While there probably hasn’t been much clamouring for another modern Shakespearian adaptation – meaning the dialog stays nearly word for word the same, but the setting is present day – the fact that actor and first time director Ralph Fiennes has made one of the Bard’s lesser noticed plays, Coriolanus, into such a film, seems oddly okay. With a genuine passion for theatrics and bloodlust that the world’s most noted playwright would approve of, Fiennes delivers an engrossing tale of betrayal, hatred, and revenge that manages to overcome any shortcomings he has as a novice film director.
Originally set in 5th century B.C., the film tells the tragedy of Caius Martius Coriolanus (Fiennes), an obstinate Roman war hero drawn into the political arena by way of his popularity, but drawn under in the court of public opinion by his barbaric and unforgiving nature. Eventually banished from the country he once swore his allegiance to for inflammatory remarks but no real incendiary actions, Caius teams with his sworn, hated enemy Tullus (Gerard Butler) to bring hell down upon an ungrateful Rome.
Naturally the setting here isn’t in the 5th century with the abundance of automatic weapons, heavy artillery, and the proliferation of 24 hour new channels. It doesn’t even seem like Rome, but more of an Eastern European approximation of it. Everyone in the “Roman” military dons the outfit befitting a UN Peacekeeper, and on the opposite end Tullus’ followers all dress like Che Guevara style guerrilla mercenaries. To say that Fiennes is aiming his film squarely at the role of the media complex in wartime is to put things mildly.
Fiennes suffers from the trappings of any first time director. He thinks he has to go really big and broad for the audience to understand his point. It helps that the play he happens to be adapting is one of the Bard’s least subtle attempts, but one can’t shake the feeling that the shaky cam shootouts or the expository use of talking head roundtable shows are a bit of overcompensation. It adds some nice style, but not really much substance to the material that wasn’t already there.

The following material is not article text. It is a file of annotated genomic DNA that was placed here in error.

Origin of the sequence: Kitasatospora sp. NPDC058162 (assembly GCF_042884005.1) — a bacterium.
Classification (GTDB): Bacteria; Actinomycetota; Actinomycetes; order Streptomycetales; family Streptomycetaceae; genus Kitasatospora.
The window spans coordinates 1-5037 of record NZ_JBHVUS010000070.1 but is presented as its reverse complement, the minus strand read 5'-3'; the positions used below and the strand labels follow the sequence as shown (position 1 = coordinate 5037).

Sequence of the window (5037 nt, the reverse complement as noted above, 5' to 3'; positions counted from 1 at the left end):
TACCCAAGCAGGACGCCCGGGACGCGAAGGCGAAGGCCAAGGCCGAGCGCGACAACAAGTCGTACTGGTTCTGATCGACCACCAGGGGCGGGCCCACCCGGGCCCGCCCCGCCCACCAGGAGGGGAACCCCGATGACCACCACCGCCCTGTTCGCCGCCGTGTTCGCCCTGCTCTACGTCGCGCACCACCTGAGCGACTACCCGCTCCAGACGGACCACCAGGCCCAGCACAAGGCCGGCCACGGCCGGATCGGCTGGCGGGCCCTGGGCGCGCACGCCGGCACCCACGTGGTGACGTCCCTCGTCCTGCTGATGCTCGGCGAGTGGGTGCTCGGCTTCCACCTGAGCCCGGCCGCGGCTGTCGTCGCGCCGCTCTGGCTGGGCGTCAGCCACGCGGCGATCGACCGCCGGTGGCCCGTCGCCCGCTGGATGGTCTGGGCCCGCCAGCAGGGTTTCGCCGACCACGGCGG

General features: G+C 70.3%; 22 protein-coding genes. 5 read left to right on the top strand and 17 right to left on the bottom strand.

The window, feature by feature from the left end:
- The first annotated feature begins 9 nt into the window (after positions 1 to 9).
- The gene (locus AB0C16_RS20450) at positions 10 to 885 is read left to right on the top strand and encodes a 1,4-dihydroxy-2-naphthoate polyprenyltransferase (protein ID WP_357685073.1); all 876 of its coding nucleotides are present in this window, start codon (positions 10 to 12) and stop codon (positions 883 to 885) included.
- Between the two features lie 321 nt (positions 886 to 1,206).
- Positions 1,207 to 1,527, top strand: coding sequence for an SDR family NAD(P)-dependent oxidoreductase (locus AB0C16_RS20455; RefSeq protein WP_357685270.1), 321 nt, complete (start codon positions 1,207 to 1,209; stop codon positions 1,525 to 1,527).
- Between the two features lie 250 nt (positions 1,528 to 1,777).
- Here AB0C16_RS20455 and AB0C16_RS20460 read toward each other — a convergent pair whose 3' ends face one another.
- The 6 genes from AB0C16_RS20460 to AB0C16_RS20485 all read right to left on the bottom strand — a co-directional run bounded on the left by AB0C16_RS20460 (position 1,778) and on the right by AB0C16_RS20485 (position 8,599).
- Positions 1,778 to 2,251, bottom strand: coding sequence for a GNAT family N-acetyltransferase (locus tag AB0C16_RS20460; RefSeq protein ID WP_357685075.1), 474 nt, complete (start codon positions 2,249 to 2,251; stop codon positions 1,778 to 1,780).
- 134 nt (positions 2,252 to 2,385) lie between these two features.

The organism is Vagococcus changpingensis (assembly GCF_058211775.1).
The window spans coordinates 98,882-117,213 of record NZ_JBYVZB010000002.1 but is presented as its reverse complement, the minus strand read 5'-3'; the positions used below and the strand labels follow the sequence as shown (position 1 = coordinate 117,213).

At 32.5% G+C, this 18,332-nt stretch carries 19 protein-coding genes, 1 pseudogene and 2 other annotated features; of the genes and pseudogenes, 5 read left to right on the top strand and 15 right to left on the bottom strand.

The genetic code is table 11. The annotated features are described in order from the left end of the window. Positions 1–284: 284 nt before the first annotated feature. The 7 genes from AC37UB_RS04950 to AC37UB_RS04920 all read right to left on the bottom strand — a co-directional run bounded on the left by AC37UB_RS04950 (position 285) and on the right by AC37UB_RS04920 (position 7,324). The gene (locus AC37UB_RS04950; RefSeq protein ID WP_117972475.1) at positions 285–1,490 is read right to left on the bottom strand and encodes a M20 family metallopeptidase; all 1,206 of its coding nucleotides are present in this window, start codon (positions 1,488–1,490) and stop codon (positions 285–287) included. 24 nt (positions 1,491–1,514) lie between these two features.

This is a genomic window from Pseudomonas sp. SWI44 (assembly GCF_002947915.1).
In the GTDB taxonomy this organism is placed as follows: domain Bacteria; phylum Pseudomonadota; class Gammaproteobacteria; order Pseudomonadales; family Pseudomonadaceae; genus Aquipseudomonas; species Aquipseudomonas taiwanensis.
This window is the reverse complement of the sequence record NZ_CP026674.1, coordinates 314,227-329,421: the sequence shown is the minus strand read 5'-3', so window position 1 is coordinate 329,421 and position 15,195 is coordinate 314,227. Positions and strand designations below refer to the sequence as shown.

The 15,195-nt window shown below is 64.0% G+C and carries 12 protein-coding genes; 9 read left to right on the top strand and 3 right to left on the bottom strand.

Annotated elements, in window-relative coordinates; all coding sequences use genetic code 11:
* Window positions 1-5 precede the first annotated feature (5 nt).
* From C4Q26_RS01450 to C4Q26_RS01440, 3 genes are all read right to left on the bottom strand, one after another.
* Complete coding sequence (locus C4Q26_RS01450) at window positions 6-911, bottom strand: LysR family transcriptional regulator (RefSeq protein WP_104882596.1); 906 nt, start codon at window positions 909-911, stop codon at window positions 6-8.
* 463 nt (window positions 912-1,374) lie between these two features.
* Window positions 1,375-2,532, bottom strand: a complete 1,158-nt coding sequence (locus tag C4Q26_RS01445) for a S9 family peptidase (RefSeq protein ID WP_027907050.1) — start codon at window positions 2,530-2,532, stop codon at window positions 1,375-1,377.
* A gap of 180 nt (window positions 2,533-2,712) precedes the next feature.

But Fiennes hasn’t had this great of a role on screen in years, and if there’s one thing he does know, it’s how to elicit killer performances from some great actors. Butler stands out with easily one of his best performances as an often soft spoken, but ruthless man of principals. Vanessa Redgrave shows up as Caius’ mother and Jessica Chastain as his wife and both seem highly believable as people forced to relating with a man the rest of the country sees as a monster. Brian Cox also has a small, but plum role as the man serving as Caius’ chief political advisor and closest confidant.
Coriolanus finds its place as a welcome addition to the canon of on screen Shakespeare adaptations, and its one of the most assuredly made modern retrofittings ever put on the material. The thematic material at the heart of the play rhymes almost eerily well with British politics in the last quarter of a century, not to mention the policies of Regan and Busy era America. It’s not exactly a modern classic, but its still bloody good and good and bloody.